You know, I’ve had quite the internal debate over the last few days with myself over my lack of gumption. I went out of town to circumstances that did not allow me consistent internet access, and before you know it, I fell off the wagon with my writing. These last few weeks, with the goings-on in my life, I hardly have brought myself up by my bootstraps to keep the writing going. I don’t excuse the usage of the “bootstraps” cliché that the far-right uses for self-sufficiency these days, I’ve always had a fascination with pirates. But I suppose the great changes have put me in sort of a haze. And now here I am, with an alarm set for 5.5 hours from now for my new employment, and I cannot get the bug out of my consciousness to write. So I did what I should have done since day two of not writing. I got my ass up, put on Mahler’s Ninth, and began to type.
Now here’s the trouble. I’ve experienced a myriad of emotional states over the last several weeks. I was sobbing in my shower to Sara Bareilles’ “Little Voice” track of “Gravity” the other day, and crying laughing over Stanley Tucci’s dialogue in “Easy A” with one of my oldest friends maybe two days before that. Life is ups and downs, and waves. And in my usual habit of forgetting to create better habits, I have denied myself the snippet of that rainbow I have experienced. And for that, I am kicking myself. But you live and you learn.
The biggest internal debacle, and I only write about it now because it is plaguing my mind to such an extent that my insomnia threatens to return, I am contemplating moving for a significant person in my life. Only this person does not know it yet. Maybe they never will.
Growing up, I ways the sappiest romantic you could have possibly encountered. I believed in soul mates, in true love, in as Carrie Bradshaw so eloquently states it, “real love; ridiculous, inconvenient, consuming, can’t-live-without-each-other love.” But then one day, heartbreak ensued, the illusion was shattered, and I decided that that sort of thing doesn’t really exist, at least not in anything that lasts in reality. Real life partners didn’t drive each other mad, or put each other to the test, or make each other lose their sanity. Then this person showed up.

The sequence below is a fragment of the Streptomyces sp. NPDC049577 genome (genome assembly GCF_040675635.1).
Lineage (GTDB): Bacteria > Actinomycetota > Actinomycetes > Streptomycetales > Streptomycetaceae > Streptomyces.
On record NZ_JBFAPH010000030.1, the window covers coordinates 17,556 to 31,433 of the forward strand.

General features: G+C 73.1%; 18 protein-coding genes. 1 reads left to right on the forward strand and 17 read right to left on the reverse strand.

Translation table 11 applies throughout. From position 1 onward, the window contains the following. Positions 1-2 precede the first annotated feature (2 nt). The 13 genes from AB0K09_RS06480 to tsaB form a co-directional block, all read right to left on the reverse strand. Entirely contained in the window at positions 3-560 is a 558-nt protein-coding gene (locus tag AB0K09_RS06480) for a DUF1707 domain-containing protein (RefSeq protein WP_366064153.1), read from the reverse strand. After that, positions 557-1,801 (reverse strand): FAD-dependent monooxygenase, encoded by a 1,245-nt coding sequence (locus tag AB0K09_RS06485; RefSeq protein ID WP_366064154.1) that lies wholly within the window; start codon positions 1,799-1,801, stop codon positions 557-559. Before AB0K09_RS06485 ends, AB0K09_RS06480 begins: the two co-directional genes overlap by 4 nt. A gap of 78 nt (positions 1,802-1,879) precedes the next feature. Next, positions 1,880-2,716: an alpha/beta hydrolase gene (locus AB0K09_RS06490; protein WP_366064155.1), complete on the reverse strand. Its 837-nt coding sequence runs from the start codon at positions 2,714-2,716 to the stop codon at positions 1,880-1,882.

This person drives me insane. I see very clearly who they are, more crystallized than I first even saw. To those closest to this person, they can attest that I know them better than anyone ever had come near. This person infuriates me, challenges me, fascinates me, consumes me, and destroys every attempt at walls I have spent years putting up. They were the first person I was involved with that I disclosed the nature of my previous serious relationship; my college sweetheart was emotionally, verbally, and at times physically abusive. This person’s response was this and only this: “Well, there’s no need or sense in being with that kind of person. I’m glad you were able to pull yourself out of that, because no one should ever treat you that way.” Very matter-of-fact response to that confession, which only furthered my affection.
Only here’s the gambit: we’ve never said out loud how we feel about each other. Now that one is a tough notion for me. I’m a person of conversation, of verbal expression. Why the hell do you think I’m writing for a bunch of strangers? That’s my strongest love language. I need it said aloud. This person is an expressionist by action and by physical presence. I’ve confronted them by how we’ve never verbalized each others’ meaning to the person. Their response? “I didn’t think we had to.”
Now at first, this was just enraging. But as I broke down how this person loves, I was able to comprehend their point of view. It wasn’t because they didn’t want to say it out loud. They had faith that was unshakeable in what we had between one another. We are now 1,000 miles apart, but we haven’t stopped checking in on each other. Officially, in the millennial sense, we were nothing. But beyond the superficial labels I have relied on since I began participating in matters of interpersonal romanticism, we were everything. At least to each other.
In some ways, this person is just as much of a cynic when it comes to modern love and dating as I have come to be. But in others, they have evolved past the “see it to believe it” kind of love that I grew to take in stride. They never said it, they never could create courtroom exhibits off of it, but they felt it. And now that I’ve processed my naiveté into a comfort with where I am in life, I see that I have always felt it too. The fog is beginning to lift. And although I am not nearly as fearless as I used to believe I was, the haze doesn’t frighten me. I trust in it. Even if I fall, and nothing is there to slow the screeching halt of a fall, I’m going to be okay nonetheless. Seeing is not always believing. I don’t believe that fully just yet. But by the time I reach the bottom, hopefully I will.